Securities under pressure from external risks | Company

Illustrative photo

Limited resistance

US inflation data for August, released just before the Fed’s meeting in September, sent worrying signals around the world. The world’s leading investment institutions and economists are warning that inflationary pressures will rise further with prices and wages spiraling, which could even push the US economy into a recession by 2023.

On the other hand, we see the opposite in Vietnam. As the momentum of production growth continued for the 11th consecutive month, the PMI index was above 50 points, August exports increased by 22.1% over the same period, retail sales of goods and services increased by 0.8% in August and the CPI only increased by 2.9% in August over the same period. Although GDP growth forecasts for the third quarter and for the whole of 2022 are still maintained at a very high level.

The bullish internal factors above have created some resistance which is helping the Vietnamese stock market to adjust with the VN index peaking at the end of August 2022 and not really correcting until September 7th. Meanwhile, the US stock market’s S&P 500 index peaked on August 16 and continued to decline by a margin of minus 10.4%, while the VN index fell around 6.8 %. However, resistance is also limited and the Vietnamese stock market is reflecting more clearly on the pressures of external risks, which are in the immediate term the Fed’s interest rate hike in September. Nevertheless, the last months of 2022 could be stronger than the market expects.

The pressure of the US dollar weighs heavily on the Vietnamese dong, and in order to keep the exchange rate relatively stable for many months, there has been some sacrifice in the sale of foreign currencies. A recent report by ACB Securities Company estimates that the State Bank of Vietnam has sold about US$21 billion in foreign exchange reserves since the start of 2022, which is equivalent to 19% of total reserves, and bringing the current reserve at an estimated level of just US$89 billion.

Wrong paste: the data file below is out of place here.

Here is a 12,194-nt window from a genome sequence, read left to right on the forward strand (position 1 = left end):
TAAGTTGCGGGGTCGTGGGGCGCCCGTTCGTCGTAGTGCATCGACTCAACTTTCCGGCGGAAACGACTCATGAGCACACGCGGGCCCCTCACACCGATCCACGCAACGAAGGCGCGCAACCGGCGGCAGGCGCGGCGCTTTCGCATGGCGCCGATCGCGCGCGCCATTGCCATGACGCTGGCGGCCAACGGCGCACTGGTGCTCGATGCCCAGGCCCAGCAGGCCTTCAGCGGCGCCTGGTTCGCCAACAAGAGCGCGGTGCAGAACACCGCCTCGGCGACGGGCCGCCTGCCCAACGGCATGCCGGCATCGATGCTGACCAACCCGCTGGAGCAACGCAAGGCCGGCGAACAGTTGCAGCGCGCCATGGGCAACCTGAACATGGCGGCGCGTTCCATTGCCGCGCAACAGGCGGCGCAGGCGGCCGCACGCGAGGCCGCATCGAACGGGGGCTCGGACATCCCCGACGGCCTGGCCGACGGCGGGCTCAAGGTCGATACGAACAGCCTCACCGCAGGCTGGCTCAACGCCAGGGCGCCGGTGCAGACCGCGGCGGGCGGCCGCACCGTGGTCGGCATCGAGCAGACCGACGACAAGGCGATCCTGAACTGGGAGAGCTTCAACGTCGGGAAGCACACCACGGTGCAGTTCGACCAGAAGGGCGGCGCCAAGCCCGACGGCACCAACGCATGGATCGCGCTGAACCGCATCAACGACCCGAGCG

If the FED continues to raise interest rates sharply and continuously in September and the following months, this pressure will also continue to increase. This is further reinforced by the risk that Vietnam’s main export markets, such as the EU and the United States, will reduce growth, which could lead to lower export turnover.

Long term risk

Although there have been back-to-back assessments recently that predicted that Vietnam’s economic growth will still be very positive in 2022, as well as that listed company profits will increase in the range of 20-25%, the actual stock market does not don’t look at the numbers. . Corporate earnings may still be high on current numbers, but that’s actually due to early year benefits. Earnings growth in the last quarter of the year is slowing and 2023 could be a year of many difficulties.

On the other hand, the stock market also faces the fight against imported inflation as mentioned above. In order to keep the local currency from depreciating under the pressure of rising interest rates around the world, we will have to sacrifice credit growth, otherwise we will have to raise interest rates. It is no coincidence that the stock market adjusted sharply after the State Bank of Vietnam allocated a line of credit in early September. The stock exchange realized that the credit was not bigger but only structured from place to place. Proof of this is that bank stocks immediately crashed when investors feared the potential for earnings growth was diminishing.

The limited lending capacity of the banking channel will also lead to cash flows being drawn more heavily from all other channels, of which the stock market is a typical example. Large companies and small companies will no longer have idle money to invest in securities like in the period from 2020 to early 2022. It can be seen that liquidity in the stock market drops sharply when some of the money returns to manufacturing, some is withdrawn to pay corporate bonds before maturity, and some is used for huge volumes of newly issued stock. From an average transaction of 35 trillion VND to 40 trillion VND per day, it has now fallen to around 10 trillion VND to 15 trillion VND per day.

The Fed’s 75bp rate hike on Sept. 21 may be the latest short-term bad news, but it’s just another take on the growing risks in the global fight against inflation. The Fed’s message is still to resolutely rein in inflation despite the discomfort factor, which means that the growth rate will still be at this level for some time to come.

In the long term, the Vietnamese stock market reached the peak of the bull cycle in early April 2022 after the VN index rose 131% since the start of the cycle. The bear market recession cycle is always accompanied by macroeconomic risks and lasts for years, ending only when the risks are mitigated. For example, the end of geopolitical tensions will reduce the prices of fuel and basic raw materials, and supply chains will be restored. In this long-term bearish cycle, there will be bulls in the opposite direction, but this is only a short- to medium-term reaction that will not change the main momentum.

Saigon Investment